Delaware lawmakers call for lower utility rates following Trump tax cuts

The News Journal | by Karl Baker

More than two dozen members of the Delaware General Assembly announced support this week for lowering power and water rates.

The announcement comes two weeks after Congress and President Donald Trump slashed tax rates from 35 percent to 21 percent for public utilities and other corporations.

The state legislators, all but two of whom are Democrats, stated in a letter sent to the Delaware Public Service Commission that regulators should grant “in its entirety” a petition to cut utility rates filed by Delaware Public Advocate Drew Slater.

Slater, who is the chief lobbyist for ratepayers, argued last week that federal tax windfalls benefiting Delmarva Power, Artesian Resources Corp., and other utilities, should bypass those companies’ coffers and “flow back to ratepayers.”

“We have a responsibility to the customers of each regulated utility to safeguard against unjust and unreasonable rates,” Slater said in a statement last week.

Public Service Commission Executive Director Bob Howatt on Thursday said lawmakers’ support for Slater’s petition convinced him to rescind his staff’s competing petition, which had called for regulators to examine how savings from federal tax cuts could be split between infrastructure upgrades and rate reductions.

“If rate cuts are the soup de jour and the Legislature agrees, there is limited need for the commission staff to seek potential broader, longer term benefits for ratepayers,” Howatt said in an email.

Five governor-appointed Public Service Commissioners regulate privately owned electricity, water and telecommunications companies in Delaware. In markets that lack competition, commissioners set utility rates to ensure they are “reasonable.”

A utility company is allowed to earn up to 9.7 percent return on its equity in Delaware. A complex analysis of potential revenues and costs, such as federal tax liabilities, are used to determine rates that will lead to the targeted returns.

Commissioners are supported by a staff, led by Howatt. They will consider Slater’s petition during a public meeting on Jan. 16 at 1 p.m. at the Cannon Building in Dover.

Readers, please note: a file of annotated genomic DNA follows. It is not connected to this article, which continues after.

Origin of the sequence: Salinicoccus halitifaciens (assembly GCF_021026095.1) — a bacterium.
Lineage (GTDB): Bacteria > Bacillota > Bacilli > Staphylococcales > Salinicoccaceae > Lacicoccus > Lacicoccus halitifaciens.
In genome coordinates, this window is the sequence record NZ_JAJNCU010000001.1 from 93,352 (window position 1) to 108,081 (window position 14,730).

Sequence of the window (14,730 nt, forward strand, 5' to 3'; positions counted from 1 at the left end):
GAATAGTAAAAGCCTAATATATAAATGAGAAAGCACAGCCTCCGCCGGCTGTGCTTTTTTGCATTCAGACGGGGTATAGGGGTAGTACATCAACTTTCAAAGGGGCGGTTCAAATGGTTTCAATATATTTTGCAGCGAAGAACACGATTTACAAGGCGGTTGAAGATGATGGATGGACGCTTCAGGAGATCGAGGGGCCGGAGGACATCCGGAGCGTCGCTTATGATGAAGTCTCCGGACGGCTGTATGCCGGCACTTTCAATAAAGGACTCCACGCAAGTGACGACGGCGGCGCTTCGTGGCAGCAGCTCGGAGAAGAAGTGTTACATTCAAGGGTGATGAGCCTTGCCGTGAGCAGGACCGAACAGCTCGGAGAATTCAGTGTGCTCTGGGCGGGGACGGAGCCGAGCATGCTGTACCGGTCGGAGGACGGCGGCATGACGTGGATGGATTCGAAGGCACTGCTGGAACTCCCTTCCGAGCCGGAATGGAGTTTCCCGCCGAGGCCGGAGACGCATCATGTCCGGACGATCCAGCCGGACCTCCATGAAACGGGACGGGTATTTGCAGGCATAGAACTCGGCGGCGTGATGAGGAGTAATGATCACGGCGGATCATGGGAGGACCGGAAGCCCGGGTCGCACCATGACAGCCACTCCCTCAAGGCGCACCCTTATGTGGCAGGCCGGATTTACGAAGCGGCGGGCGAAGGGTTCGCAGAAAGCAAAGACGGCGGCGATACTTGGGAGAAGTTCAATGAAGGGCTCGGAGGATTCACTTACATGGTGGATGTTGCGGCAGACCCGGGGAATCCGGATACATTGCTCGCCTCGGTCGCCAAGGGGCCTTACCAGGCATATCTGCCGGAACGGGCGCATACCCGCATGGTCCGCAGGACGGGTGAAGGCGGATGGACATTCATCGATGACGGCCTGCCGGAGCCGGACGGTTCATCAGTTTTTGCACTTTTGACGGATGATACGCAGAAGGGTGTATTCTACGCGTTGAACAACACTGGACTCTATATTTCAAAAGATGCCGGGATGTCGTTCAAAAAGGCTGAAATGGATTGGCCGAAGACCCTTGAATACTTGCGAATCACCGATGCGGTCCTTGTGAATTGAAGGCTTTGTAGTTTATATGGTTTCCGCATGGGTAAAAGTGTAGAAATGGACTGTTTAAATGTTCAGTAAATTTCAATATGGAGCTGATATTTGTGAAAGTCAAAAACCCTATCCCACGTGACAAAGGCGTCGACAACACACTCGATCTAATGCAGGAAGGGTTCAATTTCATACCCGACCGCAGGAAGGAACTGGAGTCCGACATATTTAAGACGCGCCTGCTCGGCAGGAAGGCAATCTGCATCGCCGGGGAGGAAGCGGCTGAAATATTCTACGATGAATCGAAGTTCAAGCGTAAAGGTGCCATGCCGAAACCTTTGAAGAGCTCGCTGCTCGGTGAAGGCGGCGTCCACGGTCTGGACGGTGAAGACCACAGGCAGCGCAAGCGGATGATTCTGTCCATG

Despite lawmakers support, rate reductions are not a guarantee as negotiations between utilities companies and regulators could lead commissioners to decide that the cash windfalls should pay for upgrading infrastructure, like power lines, or they could allow companies to keep the savings.

In addition to Delmarva and Artesian, the utilities regulated by the Public Service Commission include Tidewater Utilities, Suez Water, Chesapeake Utilities and numerous small water companies.

Municipally run utilities and cooperatives are not regulated by the commission.

Delmarva power customers may not see overall rate reductions, but instead a smaller rate hike than was proposed last summer in order for the company to raise more than $30 million.

For Delmarva’s coverage area, Slater has agreed to lump his request for lower power rates into the already established rate increase case, according to the Public Service Commission.

“The Advocate has agreed to include the tax implications within the current rate case, one that is already rampant with tremendous million-dollar changes,” Howatt said.

State law allows Delmarva, the state’s largest electricity utility, to put into effect the full rate increase seven months after it was filed, which would then be subject to refunds based on regulators final decision.

Last week, Jake Sneeden, spokesman for Delmarva, said the company has not yet determined how much money it will save in the new tax environment, nor how much of those savings it believes should flow to ratepayers through lower prices.

Delmarva’s parent company, Exelon Corporation, is the largest utility company in the United States, operating in 48 states. The $37 billion company had a profit of $824 million during the third quarter of 2017.

Trump in late December signed into law the Tax Cut and Jobs Act of 2017, after it narrowly passed Congress amid a bitter partisan dispute. The law lowers the corporate tax rate to 21 percent from 35 percent and gives companies more freedom regarding when they can deduct depreciation incurred on assets.

During the lead-up to a vote by Congress on the measure, the president argued that the tax cuts will stimulate the economy, prompting companies to hire more employees.

Democrats said the tax bill, estimated to add $1 trillion to the national debt over the next decade, leaves the country hamstrung, unable to fund critical national priorities, such as rebuilding public infrastructure.

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